Whitehorse Daily Star

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Photo by Dustin Cook

LONG WAY TO GO – A group of skiers race across the Annie Lake Golf Course during the 50-km race.

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Photo by Dustin Cook

Jane Hollenberg skis out of the trees during the Yukon Ski Marathon Satur day. Hollenberg won the 50-km women’s race.

Ski marathon separated by less than two seconds

It was a 50-kilometre race that spanned over two hours for the fastest skiers,

By Dustin Cook on March 12, 2018

It was a 50-kilometre race that spanned over two hours for the fastest skiers, but that didn’t stop it from being a tight and exciting Yukon Ski Marathon from beginning to end.

With 68 skiers competing in the long-distance race Saturday, Whitehorse skier Colin Abbott came out on top but only two seconds ahead of Matthias Purdon. Abbott, also the chief of competition for the event, finished in a time of 2:22:41 to win the second annual race.

The long-distance race is different than the many other ski races during the season, Abbott said, as it is a unique point-to-point course from Mount Lorne to Mount McIntyre.

“People like the fact that it’s on trails they don’t normally get to ski. It’s a course that you would never have a reason to ski other than this,” Abbott said ahead of his first-place finish. “We make a point of doing a really good job preparing the trail and I think that draws people in. They know that they’re getting a good quality event.”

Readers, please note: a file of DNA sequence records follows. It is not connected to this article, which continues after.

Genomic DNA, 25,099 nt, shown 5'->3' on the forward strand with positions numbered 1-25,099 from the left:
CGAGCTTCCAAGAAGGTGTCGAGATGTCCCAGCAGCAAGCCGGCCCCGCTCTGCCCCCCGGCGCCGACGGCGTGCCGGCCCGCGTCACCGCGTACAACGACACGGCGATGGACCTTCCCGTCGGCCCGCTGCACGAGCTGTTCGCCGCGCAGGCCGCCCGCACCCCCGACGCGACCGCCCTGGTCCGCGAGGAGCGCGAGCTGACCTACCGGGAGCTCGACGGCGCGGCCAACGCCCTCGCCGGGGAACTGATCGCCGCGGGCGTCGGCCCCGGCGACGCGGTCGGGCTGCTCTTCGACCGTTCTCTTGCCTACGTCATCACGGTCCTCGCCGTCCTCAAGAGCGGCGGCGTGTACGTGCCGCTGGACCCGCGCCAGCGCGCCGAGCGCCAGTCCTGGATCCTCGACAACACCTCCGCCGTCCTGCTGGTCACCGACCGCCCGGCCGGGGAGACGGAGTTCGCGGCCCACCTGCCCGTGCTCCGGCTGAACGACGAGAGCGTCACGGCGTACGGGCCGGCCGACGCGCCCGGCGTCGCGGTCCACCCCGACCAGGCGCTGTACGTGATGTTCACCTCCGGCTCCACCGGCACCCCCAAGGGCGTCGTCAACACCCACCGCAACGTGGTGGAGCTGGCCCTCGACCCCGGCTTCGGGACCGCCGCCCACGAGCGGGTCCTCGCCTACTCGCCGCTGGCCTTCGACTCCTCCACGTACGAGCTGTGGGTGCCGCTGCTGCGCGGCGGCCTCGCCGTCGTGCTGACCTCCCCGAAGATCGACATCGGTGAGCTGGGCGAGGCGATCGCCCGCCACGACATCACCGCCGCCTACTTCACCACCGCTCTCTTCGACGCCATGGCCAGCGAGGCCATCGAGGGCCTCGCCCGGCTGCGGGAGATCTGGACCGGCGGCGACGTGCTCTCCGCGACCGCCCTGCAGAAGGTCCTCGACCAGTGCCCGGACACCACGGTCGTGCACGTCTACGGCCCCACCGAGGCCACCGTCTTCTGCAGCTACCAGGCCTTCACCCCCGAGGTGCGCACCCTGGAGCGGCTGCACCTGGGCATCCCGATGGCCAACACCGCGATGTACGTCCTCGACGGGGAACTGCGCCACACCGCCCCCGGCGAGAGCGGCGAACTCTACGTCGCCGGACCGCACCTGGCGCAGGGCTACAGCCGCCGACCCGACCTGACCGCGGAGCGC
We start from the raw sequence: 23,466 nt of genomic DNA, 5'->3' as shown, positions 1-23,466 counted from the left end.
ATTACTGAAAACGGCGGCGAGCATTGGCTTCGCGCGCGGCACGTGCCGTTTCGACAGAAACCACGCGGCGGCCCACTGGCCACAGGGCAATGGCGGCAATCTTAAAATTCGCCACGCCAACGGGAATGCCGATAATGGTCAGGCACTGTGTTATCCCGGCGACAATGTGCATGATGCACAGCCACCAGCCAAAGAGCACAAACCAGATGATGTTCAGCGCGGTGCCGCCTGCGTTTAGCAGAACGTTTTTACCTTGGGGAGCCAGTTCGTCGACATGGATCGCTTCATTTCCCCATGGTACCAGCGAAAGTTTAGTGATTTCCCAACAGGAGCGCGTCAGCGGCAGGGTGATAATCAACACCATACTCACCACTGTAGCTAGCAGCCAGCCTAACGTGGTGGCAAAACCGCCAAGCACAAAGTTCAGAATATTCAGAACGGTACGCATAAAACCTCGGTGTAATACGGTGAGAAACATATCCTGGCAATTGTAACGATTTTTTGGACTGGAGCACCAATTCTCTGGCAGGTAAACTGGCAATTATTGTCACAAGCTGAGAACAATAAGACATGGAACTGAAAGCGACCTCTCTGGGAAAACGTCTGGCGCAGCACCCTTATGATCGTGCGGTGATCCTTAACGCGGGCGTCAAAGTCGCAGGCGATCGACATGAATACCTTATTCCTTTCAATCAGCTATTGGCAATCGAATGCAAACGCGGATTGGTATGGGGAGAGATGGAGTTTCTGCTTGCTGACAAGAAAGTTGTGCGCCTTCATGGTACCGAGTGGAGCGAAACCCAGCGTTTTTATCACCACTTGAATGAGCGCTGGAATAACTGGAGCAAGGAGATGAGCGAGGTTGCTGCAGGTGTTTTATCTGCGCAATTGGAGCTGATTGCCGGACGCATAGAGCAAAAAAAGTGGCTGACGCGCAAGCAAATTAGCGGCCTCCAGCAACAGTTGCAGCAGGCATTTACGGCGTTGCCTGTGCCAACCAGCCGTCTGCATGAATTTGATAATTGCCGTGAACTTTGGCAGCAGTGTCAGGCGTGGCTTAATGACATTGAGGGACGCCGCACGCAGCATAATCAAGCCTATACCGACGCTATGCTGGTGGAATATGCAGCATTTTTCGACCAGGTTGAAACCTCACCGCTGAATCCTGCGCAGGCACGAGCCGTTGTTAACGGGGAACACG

The race, organized by the Whitehorse Cross Country Ski Club, is a chance for local skiers to have a different racing experience.

“We started it mostly to try to have a different style of race than already exists in Whitehorse. There’s no other races that are point-to-point,” he said.

In the 50-km race, Ian Weir rounded out the podium in third place finishing over 11 minutes back of the tight race for first between Abbott and Purdon.

On the women’s side, Jane Hollenberg was the top finisher in the mass start race in a time of 3:01:13/ In another tight finish, Lucy Steele Masson came in second less than a minute behind.

Sara Nielsen took third place just under 13 minutes back of the two leaders.

There was also a 30-km race for younger competitors and those who wanted their first experience of a long-distance race.

The shorter race started at Mary Lake before following the same trail to the Mount McIntyre finish line.

Although shorter, the race was more spread out at the top of the podium with Olivier Roy-Jauvin winning in a time of 1:42:00, over nine minutes ahead of the closest finisher.

Sixteen-year-old Jude Slater came in second place, just eight seconds ahead of Bryn Knight who placed third overall and first in the women’s race.

Justine Scheck and Jan Downing came in second and third place on the women’s side.

In the 30-km junior division, 12-year-old Simon Connell won the eight-competitor boy’s race in a time of 2:03:34. In a recurring theme for the event, the girl’s race saw another tight finish – so close it was a dead heat tie for first place. Constance Lapointe and Maude Molgat tied for first.

With 117 total finishers in both races, Abbott said the numbers have dropped from the inaugural race which had about 150 competitors, but part of that is because this year the Yukon ski team is away at the national championships in Thunder Bay, Ont.

With the ski nationals starting Saturday, the Yukon squad has already been on the podium led by Olympian Knute Johnsgaard. Johnsgaard teamed up with Hannah Deuling to take the bronze medal in the open mixed gender team sprint race.

In the team sprint, Amanda Thomson and Hannah Jirousek finished just off the podium in fourth spot in the girl’s race.

The second race of the competition was the classic race Sunday in which Derek Deuling took the silver medal in the juvenile male 5-km race. Knute Johnsgaard again finished on the podium with the bronze in the 10-km senior men’s classic race.

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